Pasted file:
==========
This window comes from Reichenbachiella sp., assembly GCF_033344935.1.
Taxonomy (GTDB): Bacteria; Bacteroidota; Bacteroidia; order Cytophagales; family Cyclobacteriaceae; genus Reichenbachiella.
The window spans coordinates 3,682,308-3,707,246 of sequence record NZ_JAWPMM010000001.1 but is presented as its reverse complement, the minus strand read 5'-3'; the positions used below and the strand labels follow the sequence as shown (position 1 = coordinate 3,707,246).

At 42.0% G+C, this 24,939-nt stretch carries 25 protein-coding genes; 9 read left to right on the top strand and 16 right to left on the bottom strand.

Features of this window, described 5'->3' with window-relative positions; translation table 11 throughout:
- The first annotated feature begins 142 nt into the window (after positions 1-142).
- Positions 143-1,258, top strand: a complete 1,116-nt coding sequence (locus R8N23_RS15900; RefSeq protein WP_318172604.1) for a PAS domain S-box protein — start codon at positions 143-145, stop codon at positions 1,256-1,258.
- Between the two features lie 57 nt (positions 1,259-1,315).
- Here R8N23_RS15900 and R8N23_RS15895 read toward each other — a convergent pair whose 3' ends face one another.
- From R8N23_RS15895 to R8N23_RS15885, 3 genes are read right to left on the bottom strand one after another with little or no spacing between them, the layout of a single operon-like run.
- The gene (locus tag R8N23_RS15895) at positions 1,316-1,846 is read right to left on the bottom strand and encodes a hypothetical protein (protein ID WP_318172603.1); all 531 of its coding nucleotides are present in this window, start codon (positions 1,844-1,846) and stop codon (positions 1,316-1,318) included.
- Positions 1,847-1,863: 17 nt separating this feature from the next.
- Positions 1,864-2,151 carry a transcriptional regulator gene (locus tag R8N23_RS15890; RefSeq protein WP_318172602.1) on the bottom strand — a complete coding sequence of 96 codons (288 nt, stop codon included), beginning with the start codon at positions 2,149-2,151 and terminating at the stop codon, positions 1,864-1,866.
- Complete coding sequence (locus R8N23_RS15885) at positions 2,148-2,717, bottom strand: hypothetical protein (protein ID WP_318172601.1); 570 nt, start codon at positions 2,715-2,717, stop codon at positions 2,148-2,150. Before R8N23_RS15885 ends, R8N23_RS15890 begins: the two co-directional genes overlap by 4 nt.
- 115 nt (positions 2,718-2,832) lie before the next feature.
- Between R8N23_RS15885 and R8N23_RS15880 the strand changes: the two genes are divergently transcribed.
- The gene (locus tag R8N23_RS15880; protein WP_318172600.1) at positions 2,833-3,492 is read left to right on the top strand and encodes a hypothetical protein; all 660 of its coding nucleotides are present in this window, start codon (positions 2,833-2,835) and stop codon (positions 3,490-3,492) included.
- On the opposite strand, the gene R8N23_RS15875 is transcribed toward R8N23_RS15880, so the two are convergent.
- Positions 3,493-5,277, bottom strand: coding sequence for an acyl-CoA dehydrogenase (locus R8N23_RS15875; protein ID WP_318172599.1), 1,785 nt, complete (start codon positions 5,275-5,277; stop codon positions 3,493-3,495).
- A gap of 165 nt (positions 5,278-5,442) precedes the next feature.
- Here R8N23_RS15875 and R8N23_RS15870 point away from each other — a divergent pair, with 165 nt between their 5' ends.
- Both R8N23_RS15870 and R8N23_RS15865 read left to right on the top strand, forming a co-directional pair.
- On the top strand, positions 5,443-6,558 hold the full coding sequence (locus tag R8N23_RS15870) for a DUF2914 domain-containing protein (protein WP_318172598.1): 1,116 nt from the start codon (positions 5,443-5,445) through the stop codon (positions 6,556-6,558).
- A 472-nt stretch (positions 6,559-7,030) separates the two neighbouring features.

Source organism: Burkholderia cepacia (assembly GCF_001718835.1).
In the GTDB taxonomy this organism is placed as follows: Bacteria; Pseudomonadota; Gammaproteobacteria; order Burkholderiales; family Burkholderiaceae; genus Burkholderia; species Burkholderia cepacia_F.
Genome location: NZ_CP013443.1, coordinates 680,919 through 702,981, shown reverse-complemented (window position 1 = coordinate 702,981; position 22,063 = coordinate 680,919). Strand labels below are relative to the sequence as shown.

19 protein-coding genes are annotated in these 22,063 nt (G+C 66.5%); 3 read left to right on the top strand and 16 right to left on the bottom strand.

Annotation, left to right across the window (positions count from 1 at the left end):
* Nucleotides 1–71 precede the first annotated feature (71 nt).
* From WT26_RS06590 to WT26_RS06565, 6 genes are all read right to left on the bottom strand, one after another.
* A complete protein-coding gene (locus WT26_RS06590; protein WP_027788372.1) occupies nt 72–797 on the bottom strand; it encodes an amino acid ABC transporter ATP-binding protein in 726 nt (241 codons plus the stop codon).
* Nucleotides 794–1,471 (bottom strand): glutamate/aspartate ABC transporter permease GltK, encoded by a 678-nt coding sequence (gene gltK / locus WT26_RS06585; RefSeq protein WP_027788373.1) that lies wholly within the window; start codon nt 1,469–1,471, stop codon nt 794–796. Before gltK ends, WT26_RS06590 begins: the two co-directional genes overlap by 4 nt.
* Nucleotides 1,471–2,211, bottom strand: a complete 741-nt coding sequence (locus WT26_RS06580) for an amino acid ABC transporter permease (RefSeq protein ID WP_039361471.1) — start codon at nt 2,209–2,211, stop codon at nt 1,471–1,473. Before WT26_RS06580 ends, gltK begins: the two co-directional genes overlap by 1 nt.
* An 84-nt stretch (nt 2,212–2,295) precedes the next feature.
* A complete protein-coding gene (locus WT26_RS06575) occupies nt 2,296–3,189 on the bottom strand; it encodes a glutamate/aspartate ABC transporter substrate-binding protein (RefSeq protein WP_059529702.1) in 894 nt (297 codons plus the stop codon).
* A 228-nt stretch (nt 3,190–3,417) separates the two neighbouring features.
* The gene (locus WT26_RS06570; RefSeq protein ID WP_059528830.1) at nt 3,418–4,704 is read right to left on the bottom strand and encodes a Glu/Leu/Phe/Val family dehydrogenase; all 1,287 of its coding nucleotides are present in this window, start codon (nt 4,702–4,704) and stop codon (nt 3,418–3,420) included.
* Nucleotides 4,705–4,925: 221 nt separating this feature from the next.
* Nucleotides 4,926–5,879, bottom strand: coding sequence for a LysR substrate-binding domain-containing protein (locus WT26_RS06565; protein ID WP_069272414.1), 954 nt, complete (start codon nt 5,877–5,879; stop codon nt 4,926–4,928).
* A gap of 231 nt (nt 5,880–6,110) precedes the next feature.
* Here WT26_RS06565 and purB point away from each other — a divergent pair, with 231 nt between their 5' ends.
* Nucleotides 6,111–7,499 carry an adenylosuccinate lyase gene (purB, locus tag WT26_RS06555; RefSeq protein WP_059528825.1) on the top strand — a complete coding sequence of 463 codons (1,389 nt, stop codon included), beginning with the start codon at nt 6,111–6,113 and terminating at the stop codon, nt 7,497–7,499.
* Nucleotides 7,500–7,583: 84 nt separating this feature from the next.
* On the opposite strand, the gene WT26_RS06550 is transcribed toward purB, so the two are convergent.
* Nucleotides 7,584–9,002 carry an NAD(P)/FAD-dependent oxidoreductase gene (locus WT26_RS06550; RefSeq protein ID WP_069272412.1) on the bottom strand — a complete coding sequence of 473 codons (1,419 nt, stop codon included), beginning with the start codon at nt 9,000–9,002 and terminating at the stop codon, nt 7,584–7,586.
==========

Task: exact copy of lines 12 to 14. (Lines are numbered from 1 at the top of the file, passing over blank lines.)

- Positions 1,847-1,863: 17 nt separating this feature from the next.
- Positions 1,864-2,151 carry a transcriptional regulator gene (locus tag R8N23_RS15890; RefSeq protein WP_318172602.1) on the bottom strand — a complete coding sequence of 96 codons (288 nt, stop codon included), beginning with the start codon at positions 2,149-2,151 and terminating at the stop codon, positions 1,864-1,866.
- Complete coding sequence (locus R8N23_RS15885) at positions 2,148-2,717, bottom strand: hypothetical protein (protein ID WP_318172601.1); 570 nt, start codon at positions 2,715-2,717, stop codon at positions 2,148-2,150. Before R8N23_RS15885 ends, R8N23_RS15890 begins: the two co-directional genes overlap by 4 nt.